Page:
As we move into the sweltering heat of the summer, most of us try to seek the refreshing cool of the air conditioned indoors. The same goes for pests; in particular, the American cockroach. American cockroaches are generally more active when the temperature is 70 degrees or higher. What do you need to know about American cockroaches and how can you keep these unsightly pests out of your home? Check out this helpful information and our 9 steps to preventing cockroaches from taking over your home.



Adult American cockroaches can be up to 3 inches in length. They are typically reddish brown or mahogany colored and have a yellow band behind their head. They are also known as “palmetto bugs.”



American cockroaches typically live outdoors but will come inside in search of food or with large amounts of rain or hotter weather. They prefer warm, damp areas like flowerbeds or under mulch. They also are commonly found in trees. They are also found in most sewer systems in American cities. They commonly enter homes through windows, garages, and under doors. They will also use drains and pipes to enter your home. They are typically found in basements, laundry rooms, kitchens and bathrooms when they enter homes. They can also be found in commercial buildings such as restaurants, grocery stores, and warehouses.



With an adequate food supply, American cockroaches can mature from eggs to adults in as little as 5-1/2 months. Wings develop with adulthood and both males and females are capable of flying. American cockroaches eat leaves, wood particles, and fungi. They will also occasionally eat small insects. Once inside your home, they will eat crumbs and spilled food. They will also eat any unsealed pet food.



American cockroaches are capable of carrying at least 33 different types of bacteria, 6 different parasitic worms, and 7 other human pathogens. It has also been shown in recent studies that cockroaches can aggravate allergies and asthma, especially in children and those living in metro cities where the populations are higher.



The most obvious sign of an American cockroach infestation is seeing them in your home. They can run very fast and will often fly when startled. They will also leave their droppings behind, usually in basements and pantries. They are often mistaken for mice droppings. They will also lay eggs in egg casings which can also be found in your home. They are dark colored and are usually found in basements, laundry rooms, and kitchens.



Now that you know what to look for, how can you prevent these unwanted pests from entering your home? Follow these 9 tips for cockroach prevention:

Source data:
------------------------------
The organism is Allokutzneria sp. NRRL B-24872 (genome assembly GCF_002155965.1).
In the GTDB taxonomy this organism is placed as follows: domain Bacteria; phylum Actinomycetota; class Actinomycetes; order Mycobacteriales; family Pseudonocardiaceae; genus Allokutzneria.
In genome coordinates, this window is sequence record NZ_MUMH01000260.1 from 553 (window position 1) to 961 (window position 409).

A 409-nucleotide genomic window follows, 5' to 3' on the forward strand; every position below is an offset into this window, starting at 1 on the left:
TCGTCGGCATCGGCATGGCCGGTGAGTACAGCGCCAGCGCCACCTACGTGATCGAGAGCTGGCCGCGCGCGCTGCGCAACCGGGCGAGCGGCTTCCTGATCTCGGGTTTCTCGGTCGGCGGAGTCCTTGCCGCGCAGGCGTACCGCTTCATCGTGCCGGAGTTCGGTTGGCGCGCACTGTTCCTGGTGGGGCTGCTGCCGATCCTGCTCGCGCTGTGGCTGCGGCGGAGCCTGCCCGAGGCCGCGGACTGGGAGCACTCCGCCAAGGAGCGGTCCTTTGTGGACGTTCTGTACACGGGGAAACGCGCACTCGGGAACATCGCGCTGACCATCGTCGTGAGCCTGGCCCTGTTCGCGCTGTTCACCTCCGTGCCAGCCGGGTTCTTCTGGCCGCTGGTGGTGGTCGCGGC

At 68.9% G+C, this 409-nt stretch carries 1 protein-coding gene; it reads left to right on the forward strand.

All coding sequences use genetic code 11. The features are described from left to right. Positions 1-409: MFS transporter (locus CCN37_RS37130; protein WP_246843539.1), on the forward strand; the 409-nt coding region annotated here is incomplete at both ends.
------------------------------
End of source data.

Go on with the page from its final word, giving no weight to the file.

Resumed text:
1. Keep it clean. Good sanitation is the number one way to prevent cockroaches.
  2. Focus on the kitchen. Don’t leave food out overnight. Wash dirty dishes daily. Wipe up crumbs and spilled food, even in cabinets and pantries. Clean kitchen counters with disinfectant spray every night. Don’t forget the appliances. Roaches love to feast on grease and spilled food on, in, under, and behind your appliances, including your refrigerator, stove, dishwasher, microwave, toaster, and under the kitchen sink.
  3. Limit where you eat. Restrict food consumption to one room. This not only makes cleanup easier for you, it limit crumbs and spills that you might not notice in other rooms that provides another food source for roaches.
  4. Store all food in sealed containers. Roaches can fit inside the openings of typical cardboard packages that food comes in. This also applies to pet food. Pet food should be kept in a sealed container, preferably on the back porch so as to not attract roaches into the house. Pet food bowls and containers should also be emptied every night.
  5. Empty the trash. Make sure your trash can has a tight fitting lid and empty the trash each night. Make sure your outside trash cans are clean and kept away from the home.
  6. Roaches feed at night. Vacuuming the kitchen floor nightly eliminates the food supply for roaches. Vacuum the other rooms in your house every 2 to 3 days, as well. This helps to get rid of roach feces, body parts, and egg sacs. These contain pheromones that attract other roaches into your home.
  7. Get rid of entry points. Seal around utility pipes and crawl spaces. Make sure windows and doors are secure and have weather-stripping if necessary. Seal all cracks and crevices.
  8. Remove anything roaches can use for shelter, such as cardboard and paper.
  9. Call a pest control professional. If you suspect a roach infestation, contact an exterminator. Treatment plans can vary depending on the type of roaches you have. A pest control professional can do a thorough evaluation and set you up with a comprehensive treatment plan.